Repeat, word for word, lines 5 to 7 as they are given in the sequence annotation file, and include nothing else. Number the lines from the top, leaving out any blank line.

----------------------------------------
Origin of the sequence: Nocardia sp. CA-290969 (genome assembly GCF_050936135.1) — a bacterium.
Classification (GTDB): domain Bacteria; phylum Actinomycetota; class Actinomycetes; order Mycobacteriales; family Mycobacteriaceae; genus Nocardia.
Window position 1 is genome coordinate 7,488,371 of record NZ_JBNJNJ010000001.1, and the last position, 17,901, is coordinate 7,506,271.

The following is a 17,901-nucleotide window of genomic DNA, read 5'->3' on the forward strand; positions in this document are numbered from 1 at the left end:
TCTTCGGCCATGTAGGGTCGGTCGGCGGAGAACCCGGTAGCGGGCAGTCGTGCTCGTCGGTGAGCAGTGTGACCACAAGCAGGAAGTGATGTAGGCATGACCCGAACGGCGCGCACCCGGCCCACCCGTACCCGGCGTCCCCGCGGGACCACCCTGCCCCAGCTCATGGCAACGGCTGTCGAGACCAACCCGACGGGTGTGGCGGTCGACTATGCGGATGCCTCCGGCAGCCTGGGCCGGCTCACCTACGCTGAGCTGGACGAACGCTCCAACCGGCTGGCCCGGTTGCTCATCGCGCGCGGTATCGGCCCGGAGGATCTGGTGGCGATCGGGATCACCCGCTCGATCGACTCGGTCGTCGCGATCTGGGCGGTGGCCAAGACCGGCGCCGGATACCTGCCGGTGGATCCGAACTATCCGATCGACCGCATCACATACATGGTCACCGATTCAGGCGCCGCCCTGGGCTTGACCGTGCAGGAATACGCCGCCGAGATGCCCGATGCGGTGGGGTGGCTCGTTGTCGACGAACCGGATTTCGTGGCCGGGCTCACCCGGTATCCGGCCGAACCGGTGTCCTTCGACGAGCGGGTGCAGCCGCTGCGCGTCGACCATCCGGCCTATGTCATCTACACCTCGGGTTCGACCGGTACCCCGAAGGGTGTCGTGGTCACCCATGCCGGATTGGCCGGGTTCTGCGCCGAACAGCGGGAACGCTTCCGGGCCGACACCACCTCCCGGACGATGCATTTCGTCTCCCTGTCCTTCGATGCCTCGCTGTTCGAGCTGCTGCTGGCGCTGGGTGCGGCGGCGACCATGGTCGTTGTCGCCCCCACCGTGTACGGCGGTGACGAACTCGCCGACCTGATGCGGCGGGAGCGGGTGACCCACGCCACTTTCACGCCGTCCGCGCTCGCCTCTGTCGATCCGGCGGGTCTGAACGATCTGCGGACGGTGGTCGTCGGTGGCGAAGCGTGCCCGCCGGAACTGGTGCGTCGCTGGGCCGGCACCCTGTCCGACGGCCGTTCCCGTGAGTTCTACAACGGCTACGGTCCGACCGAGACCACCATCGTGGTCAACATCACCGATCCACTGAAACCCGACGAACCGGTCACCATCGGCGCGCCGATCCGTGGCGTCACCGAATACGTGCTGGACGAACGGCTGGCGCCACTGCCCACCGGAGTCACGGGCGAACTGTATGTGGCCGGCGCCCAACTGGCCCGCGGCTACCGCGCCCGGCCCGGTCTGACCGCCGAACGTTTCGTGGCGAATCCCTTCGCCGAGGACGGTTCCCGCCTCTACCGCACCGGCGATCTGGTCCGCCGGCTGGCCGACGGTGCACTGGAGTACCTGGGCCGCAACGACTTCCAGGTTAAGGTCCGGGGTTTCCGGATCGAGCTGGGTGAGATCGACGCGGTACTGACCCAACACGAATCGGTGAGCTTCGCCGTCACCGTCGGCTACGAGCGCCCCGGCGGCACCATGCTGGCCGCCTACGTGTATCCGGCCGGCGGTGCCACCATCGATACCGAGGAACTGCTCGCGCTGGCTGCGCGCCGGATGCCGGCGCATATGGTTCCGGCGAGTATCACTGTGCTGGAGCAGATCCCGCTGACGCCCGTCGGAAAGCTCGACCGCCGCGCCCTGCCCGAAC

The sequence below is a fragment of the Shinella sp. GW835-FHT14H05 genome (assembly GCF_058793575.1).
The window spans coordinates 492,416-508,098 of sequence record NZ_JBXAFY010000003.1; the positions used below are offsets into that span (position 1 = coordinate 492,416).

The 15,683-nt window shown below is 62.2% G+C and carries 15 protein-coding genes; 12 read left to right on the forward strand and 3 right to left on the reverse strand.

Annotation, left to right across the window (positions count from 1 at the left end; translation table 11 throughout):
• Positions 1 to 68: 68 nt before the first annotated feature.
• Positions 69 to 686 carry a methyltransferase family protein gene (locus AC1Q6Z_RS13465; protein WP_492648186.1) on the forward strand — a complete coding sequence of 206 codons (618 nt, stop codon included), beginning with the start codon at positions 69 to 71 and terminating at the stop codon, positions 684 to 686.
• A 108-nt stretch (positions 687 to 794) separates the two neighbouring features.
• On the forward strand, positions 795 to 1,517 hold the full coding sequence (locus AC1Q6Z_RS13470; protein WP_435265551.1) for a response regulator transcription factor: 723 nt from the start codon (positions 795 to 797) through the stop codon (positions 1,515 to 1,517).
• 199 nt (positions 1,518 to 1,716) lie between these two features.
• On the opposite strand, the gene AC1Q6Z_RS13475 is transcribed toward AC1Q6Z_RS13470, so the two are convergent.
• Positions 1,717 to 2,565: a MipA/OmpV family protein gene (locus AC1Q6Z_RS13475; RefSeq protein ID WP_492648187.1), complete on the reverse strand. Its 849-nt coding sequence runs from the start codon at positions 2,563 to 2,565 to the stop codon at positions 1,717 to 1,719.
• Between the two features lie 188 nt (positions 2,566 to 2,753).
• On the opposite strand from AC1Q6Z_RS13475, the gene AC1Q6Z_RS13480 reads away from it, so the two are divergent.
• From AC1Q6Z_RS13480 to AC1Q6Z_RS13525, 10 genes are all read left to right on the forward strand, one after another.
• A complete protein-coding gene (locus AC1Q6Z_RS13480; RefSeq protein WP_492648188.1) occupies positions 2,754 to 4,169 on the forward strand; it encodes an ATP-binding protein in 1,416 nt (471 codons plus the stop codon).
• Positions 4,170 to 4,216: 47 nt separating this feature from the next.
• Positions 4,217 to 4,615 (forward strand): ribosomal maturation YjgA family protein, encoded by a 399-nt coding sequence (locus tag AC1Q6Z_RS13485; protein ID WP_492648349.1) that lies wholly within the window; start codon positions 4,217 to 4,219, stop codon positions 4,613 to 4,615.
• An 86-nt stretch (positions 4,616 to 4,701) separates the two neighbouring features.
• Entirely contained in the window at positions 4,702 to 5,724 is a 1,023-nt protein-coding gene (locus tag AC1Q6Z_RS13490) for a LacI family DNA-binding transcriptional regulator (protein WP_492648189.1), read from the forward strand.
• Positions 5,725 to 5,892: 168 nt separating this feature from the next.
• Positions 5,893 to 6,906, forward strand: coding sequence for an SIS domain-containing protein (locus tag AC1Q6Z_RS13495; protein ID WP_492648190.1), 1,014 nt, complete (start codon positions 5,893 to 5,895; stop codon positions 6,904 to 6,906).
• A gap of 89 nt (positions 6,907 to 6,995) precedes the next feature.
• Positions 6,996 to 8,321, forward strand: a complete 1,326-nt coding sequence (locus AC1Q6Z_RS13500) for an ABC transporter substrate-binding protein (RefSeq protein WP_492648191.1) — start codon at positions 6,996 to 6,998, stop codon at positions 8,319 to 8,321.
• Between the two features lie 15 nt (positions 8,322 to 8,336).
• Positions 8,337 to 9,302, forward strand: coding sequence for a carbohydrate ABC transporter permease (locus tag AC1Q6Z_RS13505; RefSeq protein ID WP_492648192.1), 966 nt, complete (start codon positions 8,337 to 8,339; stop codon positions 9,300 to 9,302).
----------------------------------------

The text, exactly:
TCTTCGGCCATGTAGGGTCGGTCGGCGGAGAACCCGGTAGCGGGCAGTCGTGCTCGTCGGTGAGCAGTGTGACCACAAGCAGGAAGTGATGTAGGCATGACCCGAACGGCGCGCACCCGGCCCACCCGTACCCGGCGTCCCCGCGGGACCACCCTGCCCCAGCTCATGGCAACGGCTGTCGAGACCAACCCGACGGGTGTGGCGGTCGACTATGCGGATGCCTCCGGCAGCCTGGGCCGGCTCACCTACGCTGAGCTGGACGAACGCTCCAACCGGCTGGCCCGGTTGCTCATCGCGCGCGGTATCGGCCCGGAGGATCTGGTGGCGATCGGGATCACCCGCTCGATCGACTCGGTCGTCGCGATCTGGGCGGTGGCCAAGACCGGCGCCGGATACCTGCCGGTGGATCCGAACTATCCGATCGACCGCATCACATACATGGTCACCGATTCAGGCGCCGCCCTGGGCTTGACCGTGCAGGAATACGCCGCCGAGATGCCCGATGCGGTGGGGTGGCTCGTTGTCGACGAACCGGATTTCGTGGCCGGGCTCACCCGGTATCCGGCCGAACCGGTGTCCTTCGACGAGCGGGTGCAGCCGCTGCGCGTCGACCATCCGGCCTATGTCATCTACACCTCGGGTTCGACCGGTACCCCGAAGGGTGTCGTGGTCACCCATGCCGGATTGGCCGGGTTCTGCGCCGAACAGCGGGAACGCTTCCGGGCCGACACCACCTCCCGGACGATGCATTTCGTCTCCCTGTCCTTCGATGCCTCGCTGTTCGAGCTGCTGCTGGCGCTGGGTGCGGCGGCGACCATGGTCGTTGTCGCCCCCACCGTGTACGGCGGTGACGAACTCGCCGACCTGATGCGGCGGGAGCGGGTGACCCACGCCACTTTCACGCCGTCCGCGCTCGCCTCTGTCGATCCGGCGGGTCTGAACGATCTGCGGACGGTGGTCGTCGGTGGCGAAGCGTGCCCGCCGGAACTGGTGCGTCGCTGGGCCGGCACCCTGTCCGACGGCCGTTCCCGTGAGTTCTACAACGGCTACGGTCCGACCGAGACCACCATCGTGGTCAACATCACCGATCCACTGAAACCCGACGAACCGGTCACCATCGGCGCGCCGATCCGTGGCGTCACCGAATACGTGCTGGACGAACGGCTGGCGCCACTGCCCACCGGAGTCACGGGCGAACTGTATGTGGCCGGCGCCCAACTGGCCCGCGGCTACCGCGCCCGGCCCGGTCTGACCGCCGAACGTTTCGTGGCGAATCCCTTCGCCGAGGACGGTTCCCGCCTCTACCGCACCGGCGATCTGGTCCGCCGGCTGGCCGACGGTGCACTGGAGTACCTGGGCCGCAACGACTTCCAGGTTAAGGTCCGGGGTTTCCGGATCGAGCTGGGTGAGATCGACGCGGTACTGACCCAACACGAATCGGTGAGCTTCGCCGTCACCGTCGGCTACGAGCGCCCCGGCGGCACCATGCTGGCCGCCTACGTGTATCCGGCCGGCGGTGCCACCATCGATACCGAGGAACTGCTCGCGCTGGCTGCGCGCCGGATGCCGGCGCATATGGTTCCGGCGAGTATCACTGTGCTGGAGCAGATCCCGCTGACGCCCGTCGGAAAGCTCGACCGCCGCGCCCTGCCCGAAC

The sequence below is a fragment of the Shinella sp. GW835-FHT14H05 genome (assembly GCF_058793575.1).
The window spans coordinates 492,416-508,098 of sequence record NZ_JBXAFY010000003.1; the positions used below are offsets into that span (position 1 = coordinate 492,416).